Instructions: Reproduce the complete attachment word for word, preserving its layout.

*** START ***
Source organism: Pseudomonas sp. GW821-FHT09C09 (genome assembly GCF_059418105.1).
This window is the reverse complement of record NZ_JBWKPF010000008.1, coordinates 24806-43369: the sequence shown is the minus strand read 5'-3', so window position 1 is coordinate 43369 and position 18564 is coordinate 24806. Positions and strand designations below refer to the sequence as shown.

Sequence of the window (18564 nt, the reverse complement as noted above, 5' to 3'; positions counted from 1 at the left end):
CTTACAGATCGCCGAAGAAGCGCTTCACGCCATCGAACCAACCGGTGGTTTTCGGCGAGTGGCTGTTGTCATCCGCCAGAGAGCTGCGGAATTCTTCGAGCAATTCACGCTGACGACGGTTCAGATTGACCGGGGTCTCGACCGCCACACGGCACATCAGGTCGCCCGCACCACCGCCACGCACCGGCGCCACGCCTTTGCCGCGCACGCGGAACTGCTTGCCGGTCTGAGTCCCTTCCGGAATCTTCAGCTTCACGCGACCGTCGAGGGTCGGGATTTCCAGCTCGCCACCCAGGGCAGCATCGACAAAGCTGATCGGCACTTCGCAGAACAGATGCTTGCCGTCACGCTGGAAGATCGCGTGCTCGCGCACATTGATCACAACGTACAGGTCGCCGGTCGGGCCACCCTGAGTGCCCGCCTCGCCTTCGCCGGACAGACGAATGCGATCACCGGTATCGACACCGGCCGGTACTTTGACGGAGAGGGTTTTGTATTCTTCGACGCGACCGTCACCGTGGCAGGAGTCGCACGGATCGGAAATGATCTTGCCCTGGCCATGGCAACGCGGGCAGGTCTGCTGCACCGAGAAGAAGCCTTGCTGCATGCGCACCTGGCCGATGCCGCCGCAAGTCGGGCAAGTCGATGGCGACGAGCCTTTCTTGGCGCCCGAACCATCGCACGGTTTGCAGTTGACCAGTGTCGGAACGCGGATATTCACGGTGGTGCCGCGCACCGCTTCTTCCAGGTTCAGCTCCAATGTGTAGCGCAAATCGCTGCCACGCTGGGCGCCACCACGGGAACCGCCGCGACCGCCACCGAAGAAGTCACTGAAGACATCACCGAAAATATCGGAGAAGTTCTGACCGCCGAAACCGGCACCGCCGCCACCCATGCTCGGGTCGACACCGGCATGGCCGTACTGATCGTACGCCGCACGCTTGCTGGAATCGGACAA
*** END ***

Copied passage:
Source organism: Pseudomonas sp. GW821-FHT09C09 (genome assembly GCF_059418105.1).
This window is the reverse complement of record NZ_JBWKPF010000008.1, coordinates 24806-43369: the sequence shown is the minus strand read 5'-3', so window position 1 is coordinate 43369 and position 18564 is coordinate 24806. Positions and strand designations below refer to the sequence as shown.

Sequence of the window (18564 nt, the reverse complement as noted above, 5' to 3'; positions counted from 1 at the left end):
CTTACAGATCGCCGAAGAAGCGCTTCACGCCATCGAACCAACCGGTGGTTTTCGGCGAGTGGCTGTTGTCATCCGCCAGAGAGCTGCGGAATTCTTCGAGCAATTCACGCTGACGACGGTTCAGATTGACCGGGGTCTCGACCGCCACACGGCACATCAGGTCGCCCGCACCACCGCCACGCACCGGCGCCACGCCTTTGCCGCGCACGCGGAACTGCTTGCCGGTCTGAGTCCCTTCCGGAATCTTCAGCTTCACGCGACCGTCGAGGGTCGGGATTTCCAGCTCGCCACCCAGGGCAGCATCGACAAAGCTGATCGGCACTTCGCAGAACAGATGCTTGCCGTCACGCTGGAAGATCGCGTGCTCGCGCACATTGATCACAACGTACAGGTCGCCGGTCGGGCCACCCTGAGTGCCCGCCTCGCCTTCGCCGGACAGACGAATGCGATCACCGGTATCGACACCGGCCGGTACTTTGACGGAGAGGGTTTTGTATTCTTCGACGCGACCGTCACCGTGGCAGGAGTCGCACGGATCGGAAATGATCTTGCCCTGGCCATGGCAACGCGGGCAGGTCTGCTGCACCGAGAAGAAGCCTTGCTGCATGCGCACCTGGCCGATGCCGCCGCAAGTCGGGCAAGTCGATGGCGACGAGCCTTTCTTGGCGCCCGAACCATCGCACGGTTTGCAGTTGACCAGTGTCGGAACGCGGATATTCACGGTGGTGCCGCGCACCGCTTCTTCCAGGTTCAGCTCCAATGTGTAGCGCAAATCGCTGCCACGCTGGGCGCCACCACGGGAACCGCCGCGACCGCCACCGAAGAAGTCACTGAAGACATCACCGAAAATATCGGAGAAGTTCTGACCGCCGAAACCGGCACCGCCGCCACCCATGCTCGGGTCGACACCGGCATGGCCGTACTGATCGTACGCCGCACGCTTGCTGGAATCGGACAA